“Moderate, Heavy Drinkers More Likely to Reach Age 85 Without Dementia,” one headline proclaims. “People…
Binge Drinking Kills More Middle-Aged Men Coeds
Binge-drinking men in the 45-to-54 age group are poisoning themselves to death at three times the national average, according to a new report by the Centers for Disease Control and Prevention (CDC).
This statistic flies in the face of the image most would conjure when asked to visualize the typical binge drinker: a frat boy at an all-night beer party. Like many clichés, however, this one is based on faulty assumptions and a scarcity of knowledge.
Yes, a culture of drinking to excess does exist on college campuses, and many young people end up as alcoholics or even worse as a result of their lack of restraint. But binge drinking is not a phenomenon confined to the youthful set—and its worst consequences are experienced by a surprising demographic group.
The ABCs of Binge Drinking and Alcohol Poisoning
Thanks to the report released by the CDC, we now know that between 2010 and 2012, alcohol poisoning killed more than 2,000 Americans on average during each of these years. But despite the publicity given to the youth drinking problem, more than three-quarters of these deaths occurred in the 35-to-64 age group. And even among this group, it was not the youngest subset that experienced the greatest loss of life: 34 percent of those who died from alcohol poisoning were between the ages of 45 and 54, while just 21 percent of the victims were in the 35-to-44 age group. Surprisingly, only 18 percent of the alcohol overdose casualties occurred in the 15-to-34 age group.
Binge drinking has a reputation of being largely a “manly” practice, and in this instance the numbers dovetail with the cliché. Men comprised slightly more than three-fourths of the alcohol poisoning fatalities from 2010 to 2102, and in the 45-to-54 age group, the annual death rate for American men was 25.6 casualties per 1 million of population. To put that statistic in perspective, the overall U.S. death rate for alcohol overdose was only 8.8 per 1 million, which means that binge drinking men aged 45 to 54 are poisoning themselves to death at three times the national average.
Broken down by ethnicity, 68 percent of the victims of alcohol poisoning in the CDC study were white. However, the highest casualty rate by far for any ethnic group was found among Native Americans, at 49.1 deaths per 1 million of population. Other studies have found Native Americans are seven times more likely to die from alcohol poisoning than any other group, and some believe casualties among this demographic are underestimated because of incorrect classifications for race and ethnicity on death certificates.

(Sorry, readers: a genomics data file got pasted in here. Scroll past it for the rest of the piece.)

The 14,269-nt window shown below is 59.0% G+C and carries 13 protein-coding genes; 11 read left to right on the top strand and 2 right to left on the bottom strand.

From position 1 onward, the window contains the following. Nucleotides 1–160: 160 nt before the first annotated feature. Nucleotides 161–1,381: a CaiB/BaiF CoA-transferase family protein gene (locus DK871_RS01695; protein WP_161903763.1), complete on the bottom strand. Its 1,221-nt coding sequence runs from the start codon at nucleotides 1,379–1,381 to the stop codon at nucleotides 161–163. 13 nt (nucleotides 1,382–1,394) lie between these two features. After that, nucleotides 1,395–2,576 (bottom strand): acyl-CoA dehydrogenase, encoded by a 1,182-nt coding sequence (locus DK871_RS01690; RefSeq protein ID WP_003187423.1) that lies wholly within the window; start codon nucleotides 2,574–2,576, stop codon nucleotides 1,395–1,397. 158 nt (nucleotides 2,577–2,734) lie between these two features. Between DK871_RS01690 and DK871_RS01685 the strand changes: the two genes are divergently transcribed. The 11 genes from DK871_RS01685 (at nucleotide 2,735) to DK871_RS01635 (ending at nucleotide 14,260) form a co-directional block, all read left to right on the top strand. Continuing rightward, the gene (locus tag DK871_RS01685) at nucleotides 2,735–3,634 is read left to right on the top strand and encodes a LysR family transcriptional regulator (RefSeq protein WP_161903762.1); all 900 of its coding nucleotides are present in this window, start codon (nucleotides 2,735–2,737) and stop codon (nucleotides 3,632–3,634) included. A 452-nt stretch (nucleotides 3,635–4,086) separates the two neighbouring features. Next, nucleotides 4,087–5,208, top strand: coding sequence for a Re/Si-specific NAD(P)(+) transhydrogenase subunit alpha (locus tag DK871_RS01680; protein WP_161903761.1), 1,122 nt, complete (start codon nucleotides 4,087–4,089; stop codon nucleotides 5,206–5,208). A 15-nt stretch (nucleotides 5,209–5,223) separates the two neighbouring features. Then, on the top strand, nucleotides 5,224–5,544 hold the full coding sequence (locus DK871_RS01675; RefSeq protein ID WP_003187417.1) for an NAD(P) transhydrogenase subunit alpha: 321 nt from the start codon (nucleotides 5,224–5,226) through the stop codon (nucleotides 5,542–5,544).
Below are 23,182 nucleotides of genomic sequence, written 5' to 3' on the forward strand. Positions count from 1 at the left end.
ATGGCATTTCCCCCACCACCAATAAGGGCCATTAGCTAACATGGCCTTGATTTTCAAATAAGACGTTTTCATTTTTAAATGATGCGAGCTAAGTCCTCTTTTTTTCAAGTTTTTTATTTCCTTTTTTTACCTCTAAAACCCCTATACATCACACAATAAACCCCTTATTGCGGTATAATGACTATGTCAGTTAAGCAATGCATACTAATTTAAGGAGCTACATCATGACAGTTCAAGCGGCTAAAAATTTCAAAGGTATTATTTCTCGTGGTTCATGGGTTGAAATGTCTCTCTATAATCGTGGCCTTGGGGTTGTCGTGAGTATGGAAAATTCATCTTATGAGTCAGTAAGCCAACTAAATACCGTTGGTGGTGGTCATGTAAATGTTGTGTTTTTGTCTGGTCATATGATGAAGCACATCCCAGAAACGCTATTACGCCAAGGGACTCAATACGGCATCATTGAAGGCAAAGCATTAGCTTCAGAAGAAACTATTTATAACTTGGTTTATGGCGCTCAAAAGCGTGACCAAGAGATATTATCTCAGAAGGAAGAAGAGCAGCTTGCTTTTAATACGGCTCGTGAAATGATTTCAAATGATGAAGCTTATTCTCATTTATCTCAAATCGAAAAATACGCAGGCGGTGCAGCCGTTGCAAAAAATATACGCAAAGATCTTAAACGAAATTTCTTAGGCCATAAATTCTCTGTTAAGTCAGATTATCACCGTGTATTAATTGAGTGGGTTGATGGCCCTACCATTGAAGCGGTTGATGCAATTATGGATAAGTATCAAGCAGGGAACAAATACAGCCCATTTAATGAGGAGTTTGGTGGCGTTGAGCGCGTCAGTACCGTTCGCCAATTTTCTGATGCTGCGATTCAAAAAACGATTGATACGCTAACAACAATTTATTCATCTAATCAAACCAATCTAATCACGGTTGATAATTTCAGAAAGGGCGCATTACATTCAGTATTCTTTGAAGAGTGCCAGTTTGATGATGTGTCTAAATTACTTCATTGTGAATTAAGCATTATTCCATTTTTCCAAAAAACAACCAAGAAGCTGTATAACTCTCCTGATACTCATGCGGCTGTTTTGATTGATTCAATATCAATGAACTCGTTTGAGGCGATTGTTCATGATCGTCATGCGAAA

One interesting finding of this study is that death rates attributable to alcohol toxicity vary greatly from state to state. On the low side, 5.3 per 1 million succumbed annually in Alabama, whereas 46.5 per million perished in Alaska on a yearly basis (the latter statistic is partially explained by the categorization of Alaskan natives as part of the Native American group). New Mexico had the second-highest death rate, at 32.7 per million, and in total, 20 states had casualty rates higher than the national average. No discernible geographic patterns separated high-death states from low-death states, but other studies suggest state and local laws regulating alcohol availability along with cultural and religious factors determine variations in levels of binge drinking.
Confirming the separation between binge drinking and classic alcoholism, the CDC study found that alcohol dependency was a factor in only 30 percent of these deaths—and in most of these cases it was only one factor rather than the exclusive reason for the tragic ending. Estimates are that only about 10 percent of regular or semi-regular binge drinkers suffer from classic alcohol dependency, which would seem to rule out one explanation given for the older age of most alcohol poisoning victims; namely, that their sad fate is a result of accumulated damage sustained through excessive and regular alcohol consumption over an extended period of time.
It is known that tolerance for alcohol lessens as a person ages. That could translate into an increased vulnerability to overconsumption after age 45 for those who continue their drinking habits without adjustment. When people reach middle age, serious health problems become far more common, and some may turn to alcohol to cope. A lack of awareness could also be an issue; people just assume uncontrolled binge drinking is a problem among the college crowd, and it never occurs to them that they or their loved ones might be equally at risk for alcohol poisoning.
Heeding the Signs: Binge Drinking in Middle Age Means Trouble
Even if binge drinking is not connected in most instances to alcoholism per se, if such behavior continues over a prolonged period, it could be a sign of a much deeper psychological disturbance. A person who is still doing this as he or she enters the middle years of life would be wise to consult with a mental health specialist to see what may be behind this irresponsible and potentially fatal drinking behavior. It is clear that not enough people are taking such precautions, and that is why so many men and women in the 35-to-64 age group are falling victim to a wholly preventable cause of death.